SAVED: PAGE: ACTIVE AREA:
Title:
Type ID:
1
Type:
Text
ID:
91
Active:
True
Parent:
3
Pos:
0
Style:
Title:
Type ID:
2
Type:
Image
ID:
96
Active:
True
Parent:
4
Pos:
0
Style:
Title:
Type ID:
2
Type:
Image
ID:
97
Active:
True
Parent:
4
Pos:
0
Style:

An Introduction to Solar Thermal

Solar water heating systems, (also known as solar thermal), capture the heat from the sun and use it to heat up water for use in the home. It’s a fairly simple process with the panels on your roof absorbing heat from the sun. These panels are known as the 'collectors'. The liquid in the panels heats up and is then pumped through a coil in the cylinder which in turns transfers the heat to the water in the cylinder.

Is solar thermal suitable in the U.K?

The ideal situation for solar panels is facing due south, although they are effective facing anywhere between south east and south west. As a rule of thumb you need between 1 and 2 m2 of collector (solar panels) per person living in the house. Shade on the panels at any time of day will reduce the performance.

It is important that they get direct sunlight and are usually roof mounted. To get the best results they should be at an angle between 20 and 50 degrees from horizontal (most pitched roofs fall within this bracket).

There are some important issues to bear in mind.If you have an electric shower it won’t use your solar hot water. Similarly cold-fill dishwashers and washing machines heat the water they use. In a situation like this, solar water heating is less likely to be suitable unless you use the bath for most of your washing and bathing as you won't be able to use much of the solar hot water you generate

Solar panels are compatible with most existing hot water systems. However, you will need a new cylinder with two or more coils and ideally it should be big enough to hold two days worth of hot water. Solar thermal solutions are more complicated when using a combination-boiler but it still possible. If you have a combi boiler it is important to check with the manufacturer that it will accept pre-heated water.

If your present system is gravity fed, it will need a control such as a valve and pump for the hot water circuit so the panels can work effectively in winter when the boiler is running for central heating.

How much hot water from solar thermal panels?

Solar thermal panels should provide most of your hot water from April to September, and make a worthwhile contribution in the months on either side of that period. The Energy Saving Trust found that solar thermal panels will provide about 60 per cent of a household's hot water needs, if well-installed and properly used.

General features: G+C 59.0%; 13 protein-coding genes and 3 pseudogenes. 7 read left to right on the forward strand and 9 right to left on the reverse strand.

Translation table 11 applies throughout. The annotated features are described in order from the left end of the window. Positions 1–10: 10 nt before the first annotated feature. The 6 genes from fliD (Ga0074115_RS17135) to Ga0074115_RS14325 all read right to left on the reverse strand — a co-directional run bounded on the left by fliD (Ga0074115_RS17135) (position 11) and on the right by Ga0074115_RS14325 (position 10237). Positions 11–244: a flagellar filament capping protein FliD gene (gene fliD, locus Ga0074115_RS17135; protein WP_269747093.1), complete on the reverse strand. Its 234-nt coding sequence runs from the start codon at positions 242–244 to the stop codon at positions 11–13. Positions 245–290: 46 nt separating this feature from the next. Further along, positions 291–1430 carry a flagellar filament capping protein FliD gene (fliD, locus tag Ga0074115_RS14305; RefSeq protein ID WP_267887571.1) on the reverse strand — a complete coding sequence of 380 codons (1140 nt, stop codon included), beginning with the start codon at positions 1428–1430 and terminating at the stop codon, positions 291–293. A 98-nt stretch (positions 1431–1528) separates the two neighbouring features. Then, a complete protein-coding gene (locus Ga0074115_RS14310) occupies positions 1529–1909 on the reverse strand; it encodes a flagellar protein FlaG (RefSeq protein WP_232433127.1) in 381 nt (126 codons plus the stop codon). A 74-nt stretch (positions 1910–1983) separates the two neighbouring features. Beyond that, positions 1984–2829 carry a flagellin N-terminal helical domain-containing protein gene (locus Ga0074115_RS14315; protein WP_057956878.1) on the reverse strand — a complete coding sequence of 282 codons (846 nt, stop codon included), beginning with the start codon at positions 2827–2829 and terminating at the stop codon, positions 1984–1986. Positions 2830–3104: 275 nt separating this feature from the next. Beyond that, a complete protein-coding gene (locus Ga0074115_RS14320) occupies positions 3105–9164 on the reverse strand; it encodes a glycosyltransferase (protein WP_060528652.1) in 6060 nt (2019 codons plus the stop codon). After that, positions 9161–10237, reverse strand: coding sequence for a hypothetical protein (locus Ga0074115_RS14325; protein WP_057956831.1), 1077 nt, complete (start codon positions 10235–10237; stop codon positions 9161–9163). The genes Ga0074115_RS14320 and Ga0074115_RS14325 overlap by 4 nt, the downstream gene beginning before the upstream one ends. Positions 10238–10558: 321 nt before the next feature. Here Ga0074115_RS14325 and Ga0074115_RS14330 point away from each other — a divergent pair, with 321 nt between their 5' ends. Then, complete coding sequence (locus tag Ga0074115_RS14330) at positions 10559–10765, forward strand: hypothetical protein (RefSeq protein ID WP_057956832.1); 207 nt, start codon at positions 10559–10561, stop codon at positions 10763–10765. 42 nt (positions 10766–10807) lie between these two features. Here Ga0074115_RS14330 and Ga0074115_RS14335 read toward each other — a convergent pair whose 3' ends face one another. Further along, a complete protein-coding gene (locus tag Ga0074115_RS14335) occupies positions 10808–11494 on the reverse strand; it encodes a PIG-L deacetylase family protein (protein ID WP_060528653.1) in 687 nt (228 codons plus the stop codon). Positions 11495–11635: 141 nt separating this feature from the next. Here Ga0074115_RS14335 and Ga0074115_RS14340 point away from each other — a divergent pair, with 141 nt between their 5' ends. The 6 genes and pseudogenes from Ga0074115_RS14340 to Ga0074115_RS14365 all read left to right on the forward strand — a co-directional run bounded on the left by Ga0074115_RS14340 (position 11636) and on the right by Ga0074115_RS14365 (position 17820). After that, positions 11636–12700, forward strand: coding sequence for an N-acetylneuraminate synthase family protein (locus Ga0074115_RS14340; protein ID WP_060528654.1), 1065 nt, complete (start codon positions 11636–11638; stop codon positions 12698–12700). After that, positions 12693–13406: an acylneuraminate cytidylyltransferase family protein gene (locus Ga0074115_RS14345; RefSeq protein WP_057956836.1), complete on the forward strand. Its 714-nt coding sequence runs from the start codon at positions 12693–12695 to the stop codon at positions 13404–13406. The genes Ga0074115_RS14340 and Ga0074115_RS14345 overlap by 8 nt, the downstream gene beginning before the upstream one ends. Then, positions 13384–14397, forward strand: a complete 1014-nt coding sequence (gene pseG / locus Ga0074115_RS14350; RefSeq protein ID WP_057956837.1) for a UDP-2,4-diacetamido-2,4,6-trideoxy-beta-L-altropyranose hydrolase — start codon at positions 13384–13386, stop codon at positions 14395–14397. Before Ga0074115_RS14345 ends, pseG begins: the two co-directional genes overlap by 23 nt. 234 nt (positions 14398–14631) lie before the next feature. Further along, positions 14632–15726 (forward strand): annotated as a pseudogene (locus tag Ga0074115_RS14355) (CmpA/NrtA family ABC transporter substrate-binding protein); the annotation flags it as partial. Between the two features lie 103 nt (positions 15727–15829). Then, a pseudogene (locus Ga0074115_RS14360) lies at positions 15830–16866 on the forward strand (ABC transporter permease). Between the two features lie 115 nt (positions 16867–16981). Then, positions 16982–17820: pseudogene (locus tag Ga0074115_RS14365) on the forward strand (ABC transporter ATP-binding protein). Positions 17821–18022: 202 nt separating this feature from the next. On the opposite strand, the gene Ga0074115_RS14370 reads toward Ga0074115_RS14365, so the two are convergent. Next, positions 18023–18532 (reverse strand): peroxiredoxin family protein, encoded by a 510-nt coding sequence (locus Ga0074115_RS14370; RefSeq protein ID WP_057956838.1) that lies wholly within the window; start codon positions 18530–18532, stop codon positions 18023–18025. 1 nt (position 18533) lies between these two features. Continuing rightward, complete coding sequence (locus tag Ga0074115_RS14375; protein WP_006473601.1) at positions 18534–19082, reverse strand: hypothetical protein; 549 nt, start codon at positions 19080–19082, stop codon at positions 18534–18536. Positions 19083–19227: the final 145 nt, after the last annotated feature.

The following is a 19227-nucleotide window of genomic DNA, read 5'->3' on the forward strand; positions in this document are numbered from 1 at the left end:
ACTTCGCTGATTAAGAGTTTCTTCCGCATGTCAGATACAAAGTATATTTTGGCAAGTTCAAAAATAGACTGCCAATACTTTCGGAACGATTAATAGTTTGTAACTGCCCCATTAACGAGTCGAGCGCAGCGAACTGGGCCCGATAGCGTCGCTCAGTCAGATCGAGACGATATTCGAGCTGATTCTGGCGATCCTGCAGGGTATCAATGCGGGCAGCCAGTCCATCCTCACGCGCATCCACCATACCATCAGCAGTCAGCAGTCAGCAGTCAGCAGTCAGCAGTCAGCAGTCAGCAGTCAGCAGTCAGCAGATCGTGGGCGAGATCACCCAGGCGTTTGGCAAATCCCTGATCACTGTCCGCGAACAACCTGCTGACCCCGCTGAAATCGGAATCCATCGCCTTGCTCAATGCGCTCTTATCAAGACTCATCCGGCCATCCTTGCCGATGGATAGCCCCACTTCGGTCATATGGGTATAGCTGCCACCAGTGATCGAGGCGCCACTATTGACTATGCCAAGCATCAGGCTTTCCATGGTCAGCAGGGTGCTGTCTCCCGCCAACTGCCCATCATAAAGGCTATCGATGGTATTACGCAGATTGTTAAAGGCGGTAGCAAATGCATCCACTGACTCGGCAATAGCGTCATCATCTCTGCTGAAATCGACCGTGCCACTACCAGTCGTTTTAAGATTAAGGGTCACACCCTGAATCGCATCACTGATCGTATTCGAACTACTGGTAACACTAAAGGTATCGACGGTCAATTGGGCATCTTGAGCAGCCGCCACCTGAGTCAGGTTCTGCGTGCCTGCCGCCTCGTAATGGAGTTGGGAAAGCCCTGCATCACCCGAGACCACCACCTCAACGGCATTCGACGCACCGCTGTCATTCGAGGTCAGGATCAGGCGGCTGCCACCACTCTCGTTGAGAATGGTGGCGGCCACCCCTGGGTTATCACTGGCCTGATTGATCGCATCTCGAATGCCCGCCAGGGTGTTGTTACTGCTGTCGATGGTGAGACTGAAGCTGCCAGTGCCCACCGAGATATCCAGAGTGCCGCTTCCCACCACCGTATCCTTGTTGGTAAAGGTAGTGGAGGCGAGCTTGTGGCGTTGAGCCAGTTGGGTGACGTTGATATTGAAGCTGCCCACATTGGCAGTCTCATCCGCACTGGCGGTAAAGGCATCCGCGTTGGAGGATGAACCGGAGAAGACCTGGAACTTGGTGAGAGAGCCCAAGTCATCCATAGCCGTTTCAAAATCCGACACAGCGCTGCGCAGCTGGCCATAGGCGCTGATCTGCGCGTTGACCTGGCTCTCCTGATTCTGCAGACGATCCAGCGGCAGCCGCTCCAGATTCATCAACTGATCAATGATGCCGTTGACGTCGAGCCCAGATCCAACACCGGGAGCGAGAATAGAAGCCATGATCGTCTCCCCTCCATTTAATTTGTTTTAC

They also identified a huge range of performance, with the best system producing 98 per cent of the household's hot water, and the worst just 9 per cent. The median across all systems was 39 per cent, so it is important to be proactive to maximise your solar gain.

How much you benefit will depend on a variety of factors:

• How much hot water your household or business uses. The higher the usage, the more benefit you get from a solar thermal system.

• How much interest you take in how the system works and adapt to make the most of the free hot water (ie having showers in the evening rather than the morning). The sun isn’t as reliable as a timer clock.

• The size of your cylinder. Many cylinders only hold enough water for a day’s supply of hot water, so a day or two of cloud and rain will mean you have to turn on the boiler or immersion heater.

• How you programme your back up heating. If your control panel does not allow you to programme the hot water and central heating separately, you may not get the maximum benefit from the solar panels when the heating is turned on. By only boosting the hot water once the sun has gone down, you maximise opportunity for solar heating.

• Adequate insulation of both cylinder and pipes carrying hot water.

• Allowing hot water temperature to vary. If you do not need high temperatures all the time, you will have less need for back-up heating. You will also reduce heat loss. However, it is important to make sure your cylinder reaches more than 60 degrees centigrade at least once a week to avoid the risk of Legionella.

For a free no obligation quote, or to find out more, enquire below or contact WMQ on 01698 372113.

> Contact WMQ

 
Solar thermal evacuated tubes

Solar thermal evacuated tubes

Solar Thermal Flat Plate

Above we see pictures of the different styles of solar thermal panel that are available - the top image shows the 'evacuated tube' style of panel and below this the 'flat plate' design.